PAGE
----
Dinesh Divekar
Business Mentor, Consultant And Trainer
Saswatabanerjee
Partner - Risk Management
Psdhingra
Legal Analyst, Hrm
Gopinath Varahamurthi
Mindhour Partner, Ass.professor/adm. Officer,
Tajsateesh
Recruitment/talent Acquisition, Career Counselling
Ashutosh Thakre
Hr Professional
+2 Others

Can company put a clause in the appointment letter that if employee declines offer before date of joining then employee will reimburse the expenses incurred by the company for interview. Is this clause valid.
14th October 2015 From India, Lucknow
Dear Smriti,

First and foremost, you need to understand difference between "Offer Letter" and "Appointment Letter". Former is issued when candidate fulfils the recruitment criteria and company considers his/her selection. In most cases the latter is issued once the employee joins company. In extreme case appointment letter is issued even before employee joins the company.

You might introduce this type of clause nevertheless, please anticipate repercussions of insertion of this clause as well. Why recover just the cost of interview and selection? Why not cost of discontinuity in work as well? Latter cost is greater than former!

Introduction of this type of clause could scare away the job candidates. When a job aspirant starts searching a job, it is obvious for him/her to attend interviews at as many places as possible. Possibly he/she might get selected in 2-3 places. Therefore, the job candidates weighs options and chooses the best option. What if job candidates start declining job offer because of this clause?

Secondly, a needy candidate may accept the job offer even with this clause but then what if he/she still does not turn up? To recover the cost of interview and selection, will your company sue the job candidate? Under such cases, how many court cases you will go on fighting? By settling score with the job candidates, what image your company will cultivate in the job market?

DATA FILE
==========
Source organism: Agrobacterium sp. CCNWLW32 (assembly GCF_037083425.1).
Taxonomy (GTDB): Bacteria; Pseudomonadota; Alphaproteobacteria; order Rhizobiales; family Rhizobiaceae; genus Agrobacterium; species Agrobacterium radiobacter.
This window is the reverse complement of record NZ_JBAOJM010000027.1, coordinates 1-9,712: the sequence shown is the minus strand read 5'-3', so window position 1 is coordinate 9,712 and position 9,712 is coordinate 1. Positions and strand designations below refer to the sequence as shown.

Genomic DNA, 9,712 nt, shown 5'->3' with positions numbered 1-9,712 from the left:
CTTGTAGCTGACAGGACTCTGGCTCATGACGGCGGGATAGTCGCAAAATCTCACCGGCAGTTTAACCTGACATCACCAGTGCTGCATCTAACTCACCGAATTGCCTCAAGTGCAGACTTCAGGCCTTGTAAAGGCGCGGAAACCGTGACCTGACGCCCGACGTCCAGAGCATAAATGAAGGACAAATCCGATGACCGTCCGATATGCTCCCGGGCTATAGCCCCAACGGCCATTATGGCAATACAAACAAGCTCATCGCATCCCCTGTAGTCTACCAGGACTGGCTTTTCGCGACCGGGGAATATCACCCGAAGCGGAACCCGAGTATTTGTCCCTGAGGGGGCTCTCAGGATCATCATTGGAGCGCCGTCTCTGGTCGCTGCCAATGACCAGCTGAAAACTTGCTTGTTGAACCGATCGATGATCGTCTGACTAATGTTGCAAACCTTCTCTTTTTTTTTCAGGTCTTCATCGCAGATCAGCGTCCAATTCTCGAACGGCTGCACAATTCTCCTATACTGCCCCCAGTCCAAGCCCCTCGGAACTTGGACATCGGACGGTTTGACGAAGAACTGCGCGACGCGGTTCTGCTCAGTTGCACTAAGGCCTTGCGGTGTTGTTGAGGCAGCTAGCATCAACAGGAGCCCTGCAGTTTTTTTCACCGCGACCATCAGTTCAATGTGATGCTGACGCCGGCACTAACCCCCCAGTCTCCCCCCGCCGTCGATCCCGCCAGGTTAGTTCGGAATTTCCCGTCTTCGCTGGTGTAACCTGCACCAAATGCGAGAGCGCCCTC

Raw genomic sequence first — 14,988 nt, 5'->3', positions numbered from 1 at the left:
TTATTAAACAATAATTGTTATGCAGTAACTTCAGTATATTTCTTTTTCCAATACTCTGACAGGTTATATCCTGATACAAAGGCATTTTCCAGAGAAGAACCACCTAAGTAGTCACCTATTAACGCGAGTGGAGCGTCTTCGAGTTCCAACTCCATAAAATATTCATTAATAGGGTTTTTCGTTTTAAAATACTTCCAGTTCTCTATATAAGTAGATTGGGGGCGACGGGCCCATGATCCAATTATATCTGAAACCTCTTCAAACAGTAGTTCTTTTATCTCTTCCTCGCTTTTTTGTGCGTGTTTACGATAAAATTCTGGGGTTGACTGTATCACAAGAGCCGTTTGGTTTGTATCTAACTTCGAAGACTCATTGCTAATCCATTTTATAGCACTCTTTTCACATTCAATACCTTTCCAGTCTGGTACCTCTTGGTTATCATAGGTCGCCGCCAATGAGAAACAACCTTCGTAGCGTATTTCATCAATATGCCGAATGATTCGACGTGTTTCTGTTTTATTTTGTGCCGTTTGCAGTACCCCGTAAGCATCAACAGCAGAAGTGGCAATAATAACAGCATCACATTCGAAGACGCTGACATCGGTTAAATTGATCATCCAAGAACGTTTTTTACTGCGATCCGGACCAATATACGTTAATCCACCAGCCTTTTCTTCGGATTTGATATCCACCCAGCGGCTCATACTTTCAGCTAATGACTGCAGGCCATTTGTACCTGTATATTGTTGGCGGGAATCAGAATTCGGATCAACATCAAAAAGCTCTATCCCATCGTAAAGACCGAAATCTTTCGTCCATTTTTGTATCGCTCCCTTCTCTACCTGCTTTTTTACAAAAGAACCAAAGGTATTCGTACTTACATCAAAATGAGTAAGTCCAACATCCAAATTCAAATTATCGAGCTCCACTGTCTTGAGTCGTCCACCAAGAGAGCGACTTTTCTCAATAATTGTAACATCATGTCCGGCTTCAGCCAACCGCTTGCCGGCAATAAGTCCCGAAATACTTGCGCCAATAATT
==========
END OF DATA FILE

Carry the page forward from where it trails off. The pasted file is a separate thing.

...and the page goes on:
Job candidates do not turn up even at MNCs as well. "No show" is fait accommpli that employers need to put up with. Nevertheless, what matters is brand image of the company. Higher the brand image, less the chances of "No show". Therefore, real challenge lies in how to enhance brand image of the company so that you can attract quality candidates. Failure of job candidate(s) to join your company after issue of offer letter shows that your brand image means nothing to the him/her. Rather than drawing solace from recovery of small amount owing to "No shows", please address the larger issues.

Thanks,

Dinesh Divekar


14th October 2015 From India, Bangalore
Divekar ji,
You may please like to review your answer in the spirit of the question put by the member.
The question was, "can company put a clause in the appointment letter that if employee declines offer before date of joining then employee will reimburse the expenses incurred by the company for interview. Is this clause valid," BUT CERTAINLY NOT about the brand image of the company.
14th October 2015 From India, Delhi
Dear Friend,
As the learned shri dinesh divekar pointed out, no to such clause..go for better optitons. Also, today employees are passion for a good working place, they want to rid of bad boss even the organisation is the excellent. In most of the cases, the employee want to be recognised otherwise you are going to get substandard employees...
14th October 2015 From India, Arcot
Dear Mr PS Dhingra,
Of the five paragraphs of my reply, paragraph number 2,3 and 4 deal with the direct query by the poster. First paragraph is to bring clarity in offer letter and appointment letter and last paragraph is reserved for brand image. This paragraph is written to assess why situation came to such a pass where company is thinking of introduction recovery clause in the offer letter itself.
From my point of view, these challenges are faced by the SMEs. Everybody wants to work in branded company and companies with lesser brand image suffer in the job market. I wanted to bring to fore this fact. Hence my the paragraph on brand image.